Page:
High Temperature Corrosion Of Separator Materials For Mcfc

Masahiro Yanagida, Kazumi Tanimoto, Toshikatsu Kojima, Yukiko Tamiya, Takashi Asai and Yoshinori Miyazaki Osaka National Research Institute 1-8-31 Midorigaoka, Ikeda, Osaka 563, Japan

1. Introduction

The Molten Carbonate Fuel Cell (MCFC) is one of promising high efficiency power generation devices with low emission. Molten carbonate used for its electrolyte plays an important role in MCFC. It separates between anode and cathode gas environment and provides ionic conductivity on MCFC operation. Stainless steel is conventionally used as separator/current collector materials in MCFC cathode environment. As corrosion of the components of MCFC caused by the electrolyte proceeds with the electrolyte consumption, the corrosion in the MCFC is related to its performance and life. To understand and inhibit the corrosion in the MCFC is important to realize MCFC power generation system.

We have studied the effect of alkaline earth carbonate addition into carbonate on corrosion of type 316L stainless steel15. In this paper, we describe the effect of the temperature on corrosion behavior of type 316L stainless steel with carbonate mixture, (Lio^Kojg^COa, under the cathode environment in out-of-cell test.

2. Experimental

The commercially available type 316L stainless steel (SUS316L) sheet, which is 0.5 mm in thickness, was served as corrosion specimen. Its chemical composition is listed in table 1. The plate was cut into 10 x 20 mm, polished with wet #1000 abrasive paper, washed, degreased by acetone, rinsed with distilled water, and dried. Reagent grade Li2C03 and K2C03, which purity was > 99.0% and > 99.5%, respectively, were served for preparation of mixed carbonate. Mixed carbonate composed of Li2C03 : K2C03 = 62 : 38 (mol%) was melted at 650 °C under pure C02 environment, quenched and ground prior to coating. Specimens were coated with the mixed carbonate of 5 mg/crn2 and hung in an alumina crucible. Corrosion test was carried out under the ambient cathode environment (C02/02 = 2/1) at 600, 650, 700 °C in out-of-cell. After the corrosion test, weight gain due to corrosion was measured by removing carbonate. In order to investigate the corrosion behavior, tested corrosion specimens after removing deposit by distilled water were analyzed by X-ray diffraction (XRD) and electron probe micro-analysis (EPMA).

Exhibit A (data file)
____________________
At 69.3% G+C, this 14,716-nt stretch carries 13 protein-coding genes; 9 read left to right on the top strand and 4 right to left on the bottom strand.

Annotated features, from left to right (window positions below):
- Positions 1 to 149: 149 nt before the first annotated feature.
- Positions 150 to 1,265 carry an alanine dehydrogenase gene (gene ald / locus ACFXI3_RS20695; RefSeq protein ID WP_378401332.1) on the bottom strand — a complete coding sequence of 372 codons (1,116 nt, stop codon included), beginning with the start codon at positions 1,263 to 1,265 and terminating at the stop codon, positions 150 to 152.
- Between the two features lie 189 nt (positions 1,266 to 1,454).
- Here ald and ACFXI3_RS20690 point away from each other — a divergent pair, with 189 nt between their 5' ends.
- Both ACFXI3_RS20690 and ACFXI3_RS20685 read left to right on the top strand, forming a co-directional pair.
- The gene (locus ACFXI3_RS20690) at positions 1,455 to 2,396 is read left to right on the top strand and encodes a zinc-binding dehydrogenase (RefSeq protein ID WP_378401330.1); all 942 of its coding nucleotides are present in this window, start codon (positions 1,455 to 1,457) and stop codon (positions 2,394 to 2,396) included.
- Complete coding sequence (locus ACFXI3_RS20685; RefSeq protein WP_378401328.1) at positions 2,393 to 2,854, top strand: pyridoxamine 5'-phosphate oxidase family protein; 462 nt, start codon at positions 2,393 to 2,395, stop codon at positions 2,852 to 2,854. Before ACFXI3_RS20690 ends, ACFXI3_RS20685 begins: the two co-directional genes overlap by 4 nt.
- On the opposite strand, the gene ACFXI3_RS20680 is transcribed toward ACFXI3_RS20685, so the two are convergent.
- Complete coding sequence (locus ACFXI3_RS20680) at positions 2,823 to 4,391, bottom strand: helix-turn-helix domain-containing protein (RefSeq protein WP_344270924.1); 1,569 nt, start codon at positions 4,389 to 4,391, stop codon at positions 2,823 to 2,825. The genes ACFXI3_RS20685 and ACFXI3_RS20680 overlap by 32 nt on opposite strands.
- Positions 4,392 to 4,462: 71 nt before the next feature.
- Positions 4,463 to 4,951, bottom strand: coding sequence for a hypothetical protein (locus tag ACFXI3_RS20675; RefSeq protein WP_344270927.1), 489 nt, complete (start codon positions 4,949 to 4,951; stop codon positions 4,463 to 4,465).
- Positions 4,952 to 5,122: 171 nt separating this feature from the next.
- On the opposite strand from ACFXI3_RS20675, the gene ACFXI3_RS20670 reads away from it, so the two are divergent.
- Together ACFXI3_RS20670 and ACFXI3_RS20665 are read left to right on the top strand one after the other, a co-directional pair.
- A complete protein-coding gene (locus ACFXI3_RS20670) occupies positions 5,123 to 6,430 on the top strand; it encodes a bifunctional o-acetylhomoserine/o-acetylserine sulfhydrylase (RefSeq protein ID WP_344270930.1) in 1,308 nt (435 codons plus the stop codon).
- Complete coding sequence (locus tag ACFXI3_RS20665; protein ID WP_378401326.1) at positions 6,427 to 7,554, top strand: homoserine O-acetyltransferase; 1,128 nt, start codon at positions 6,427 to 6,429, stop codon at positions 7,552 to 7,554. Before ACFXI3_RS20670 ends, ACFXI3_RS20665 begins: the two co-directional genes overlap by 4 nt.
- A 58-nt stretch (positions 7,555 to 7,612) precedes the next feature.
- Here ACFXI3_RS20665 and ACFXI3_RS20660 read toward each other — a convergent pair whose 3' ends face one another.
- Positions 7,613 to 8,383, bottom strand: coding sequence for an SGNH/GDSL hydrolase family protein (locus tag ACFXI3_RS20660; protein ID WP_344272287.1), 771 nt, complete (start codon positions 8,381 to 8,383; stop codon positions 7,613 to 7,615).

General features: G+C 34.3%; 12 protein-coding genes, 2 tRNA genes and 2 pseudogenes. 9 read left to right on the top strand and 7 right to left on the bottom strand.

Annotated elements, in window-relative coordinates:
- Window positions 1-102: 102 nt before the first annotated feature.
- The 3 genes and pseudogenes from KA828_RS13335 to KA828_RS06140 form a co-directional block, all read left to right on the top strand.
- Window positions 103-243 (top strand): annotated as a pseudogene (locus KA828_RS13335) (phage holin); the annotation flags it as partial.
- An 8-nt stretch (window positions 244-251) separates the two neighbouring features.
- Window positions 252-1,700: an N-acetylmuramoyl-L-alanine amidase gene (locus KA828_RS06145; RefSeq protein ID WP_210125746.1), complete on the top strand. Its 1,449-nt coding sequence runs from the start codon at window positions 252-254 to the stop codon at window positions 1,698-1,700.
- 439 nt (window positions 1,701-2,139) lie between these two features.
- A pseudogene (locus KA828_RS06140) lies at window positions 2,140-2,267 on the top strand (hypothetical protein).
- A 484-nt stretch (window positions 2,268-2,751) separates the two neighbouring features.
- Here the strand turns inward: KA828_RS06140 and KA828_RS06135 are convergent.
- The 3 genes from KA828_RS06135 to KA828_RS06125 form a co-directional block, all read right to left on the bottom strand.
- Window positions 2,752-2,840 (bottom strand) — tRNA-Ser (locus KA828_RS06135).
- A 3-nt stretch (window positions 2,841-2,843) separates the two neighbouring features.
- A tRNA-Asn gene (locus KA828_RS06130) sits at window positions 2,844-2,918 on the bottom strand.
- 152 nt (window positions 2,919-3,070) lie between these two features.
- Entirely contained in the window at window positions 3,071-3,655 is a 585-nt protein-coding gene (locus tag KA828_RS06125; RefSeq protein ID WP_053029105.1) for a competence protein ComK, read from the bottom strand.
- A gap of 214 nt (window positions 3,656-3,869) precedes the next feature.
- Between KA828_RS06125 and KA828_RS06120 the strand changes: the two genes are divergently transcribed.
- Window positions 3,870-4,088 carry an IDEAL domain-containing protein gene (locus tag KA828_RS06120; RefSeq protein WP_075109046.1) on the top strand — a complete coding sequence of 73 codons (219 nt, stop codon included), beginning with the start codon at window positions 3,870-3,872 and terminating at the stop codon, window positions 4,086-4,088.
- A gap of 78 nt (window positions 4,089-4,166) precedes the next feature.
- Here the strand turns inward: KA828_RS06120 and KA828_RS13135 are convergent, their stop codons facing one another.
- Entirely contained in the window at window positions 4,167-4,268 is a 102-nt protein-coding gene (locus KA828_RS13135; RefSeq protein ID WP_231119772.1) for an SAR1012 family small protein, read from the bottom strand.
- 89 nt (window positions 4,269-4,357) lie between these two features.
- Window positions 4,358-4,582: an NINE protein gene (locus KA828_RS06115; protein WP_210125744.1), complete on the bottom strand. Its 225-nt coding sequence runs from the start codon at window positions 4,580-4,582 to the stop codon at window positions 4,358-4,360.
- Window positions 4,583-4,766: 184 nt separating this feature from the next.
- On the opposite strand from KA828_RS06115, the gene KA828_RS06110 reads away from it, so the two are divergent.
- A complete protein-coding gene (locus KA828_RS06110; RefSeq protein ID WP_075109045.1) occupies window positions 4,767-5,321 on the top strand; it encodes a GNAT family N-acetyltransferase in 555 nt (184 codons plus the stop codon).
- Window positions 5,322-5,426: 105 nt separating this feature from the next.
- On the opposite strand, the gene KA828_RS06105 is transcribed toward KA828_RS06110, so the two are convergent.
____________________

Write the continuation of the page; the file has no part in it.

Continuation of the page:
YANAGIDA et. al.

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